Few if any argue that journalists should be required to submit their work to IRB review. Some IRB apologists think journalism is too important to bear restriction, while others consider it so full of “blatant bias and even hyperbole” that it doesn’t deserve the dignity of review. But all participants in the debate, at least in United States, seem uncomfortable with the idea of subjecting journalists to prior restraint.
The question, as always, is how to draw the line between journalism and regulated forms of conversation. The NPRM’s proposed rule attempts to do so with a specific exclusion for “Oral history, journalism, biography, and historical scholarship activities that focus directly on the specific individuals about whom the information is collected.” Will that suffice?
Neither the NPRM's language nor SACHRP's proposed replacement is quite right, so let me suggest an alternative.
In his NPRM comments, Charles Seife, professor of journalism at NYU, fears that it will not. He writes,
I believe that it is incorrect to modify or define “journalism” in such a manner. Much journalism does not “focus directly on the specific individuals about whom the information is collected.” Journalists routinely gather information from and about individuals who are not the direct focus of our work. But the plain-language interpretation of the regulation as written would raise questions about whether, for example the following journalistic activities would be excluded from oversight:
- Interviewing a whistleblower for a story about a corporation’s malfeasance
- Interviewing a editor for a story about a plagiarized paper that appeared in a scientific journal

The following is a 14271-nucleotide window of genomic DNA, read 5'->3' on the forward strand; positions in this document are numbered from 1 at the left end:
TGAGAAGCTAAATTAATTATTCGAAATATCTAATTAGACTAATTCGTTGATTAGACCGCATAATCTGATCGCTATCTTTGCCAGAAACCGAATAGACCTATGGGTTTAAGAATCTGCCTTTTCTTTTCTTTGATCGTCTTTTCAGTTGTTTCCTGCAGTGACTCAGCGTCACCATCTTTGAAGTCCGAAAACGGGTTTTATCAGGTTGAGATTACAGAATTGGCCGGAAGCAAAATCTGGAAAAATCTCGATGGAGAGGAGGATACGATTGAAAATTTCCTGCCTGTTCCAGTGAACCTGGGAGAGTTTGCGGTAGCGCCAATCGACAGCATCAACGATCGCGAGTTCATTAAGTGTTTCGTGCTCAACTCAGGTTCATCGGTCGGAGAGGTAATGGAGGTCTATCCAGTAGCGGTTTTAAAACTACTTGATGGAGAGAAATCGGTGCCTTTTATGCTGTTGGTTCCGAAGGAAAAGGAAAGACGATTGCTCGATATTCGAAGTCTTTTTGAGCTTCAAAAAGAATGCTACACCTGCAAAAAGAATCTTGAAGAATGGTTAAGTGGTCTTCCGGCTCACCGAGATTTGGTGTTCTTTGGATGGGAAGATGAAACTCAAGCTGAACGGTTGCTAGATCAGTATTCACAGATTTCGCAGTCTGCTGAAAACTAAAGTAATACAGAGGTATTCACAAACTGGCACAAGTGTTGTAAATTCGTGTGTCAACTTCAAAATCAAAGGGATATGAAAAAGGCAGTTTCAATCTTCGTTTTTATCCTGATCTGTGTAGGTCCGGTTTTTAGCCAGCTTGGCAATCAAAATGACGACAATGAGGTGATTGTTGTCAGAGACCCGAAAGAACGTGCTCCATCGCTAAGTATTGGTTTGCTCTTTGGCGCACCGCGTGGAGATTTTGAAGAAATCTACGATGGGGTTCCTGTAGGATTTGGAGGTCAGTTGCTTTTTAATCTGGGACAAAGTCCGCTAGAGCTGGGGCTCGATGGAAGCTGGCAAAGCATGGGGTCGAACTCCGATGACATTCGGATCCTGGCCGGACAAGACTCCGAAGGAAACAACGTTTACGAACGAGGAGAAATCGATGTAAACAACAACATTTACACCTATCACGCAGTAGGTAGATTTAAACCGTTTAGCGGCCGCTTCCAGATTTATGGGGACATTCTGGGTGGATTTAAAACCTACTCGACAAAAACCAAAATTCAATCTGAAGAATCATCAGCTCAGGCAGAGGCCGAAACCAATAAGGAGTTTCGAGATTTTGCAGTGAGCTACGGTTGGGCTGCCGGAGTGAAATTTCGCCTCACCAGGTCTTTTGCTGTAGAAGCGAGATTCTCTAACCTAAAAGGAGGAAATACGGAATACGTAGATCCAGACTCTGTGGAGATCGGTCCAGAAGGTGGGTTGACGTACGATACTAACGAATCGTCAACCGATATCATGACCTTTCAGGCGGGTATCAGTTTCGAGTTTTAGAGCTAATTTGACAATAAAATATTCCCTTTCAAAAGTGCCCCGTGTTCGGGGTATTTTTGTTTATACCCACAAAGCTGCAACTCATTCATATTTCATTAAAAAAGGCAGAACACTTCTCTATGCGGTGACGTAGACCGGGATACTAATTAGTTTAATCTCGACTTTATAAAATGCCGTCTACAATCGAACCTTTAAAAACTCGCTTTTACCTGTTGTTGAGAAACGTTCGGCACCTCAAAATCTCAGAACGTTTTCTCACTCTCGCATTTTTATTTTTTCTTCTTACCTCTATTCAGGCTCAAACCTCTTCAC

- Interviewing a scientist for a story about another scientist’s work
- Conducting a survey to gather opinions about a political race
- Analyzing government personnel records to determine how agency inspectors go about their jobs
In each case, the journalist would be gathering information from and about human subjects, yet the focus of the activity in each case is not upon the individuals about or from whom the information is collected.
The language of the final rule should make clear that journalism – without qualification – is excluded from the definition of research. Such an exclusion is the proper thing to do, ethically as well as legally.
OK, but how to exclude journalism without qualification? I see three basic options.
- Eliminate IRBs entirely. Let’s face it: they don’t work. Alas, this is not on the table.
- Restrict the Common Rule to its statutory authority over “biomedical and behavioral research.” This is Seife’s preference, and it’s a great idea. Unfortunately, it’s not one the NPRM contemplates. To the contrary, the NPRM’s proposed rule would take us further from the statute.
- Tinker with the proposed rule.
SACHRP recommends option 3. In its comments, it proposes modifying the proposed rule to exclude:
Oral history, journalism, biography, historical, and other scholarship activities whose purpose is to collect and share evidence-based portrayals of specific individuals who have been selected as a result of the relevance of their personal experience to the phenomena being studied.
This is not quite right, since, as Seife points out, history and journalism interviews do not merely collect portrayals of the people being interviewed, but also other information known to specific individuals. A better exclusion would be for
Oral history, journalism, biography, historical, and other scholarship activities whose purpose is to collect and share information from specific individuals who have been selected as a result of the relevance of their personal experience to the phenomena being studied.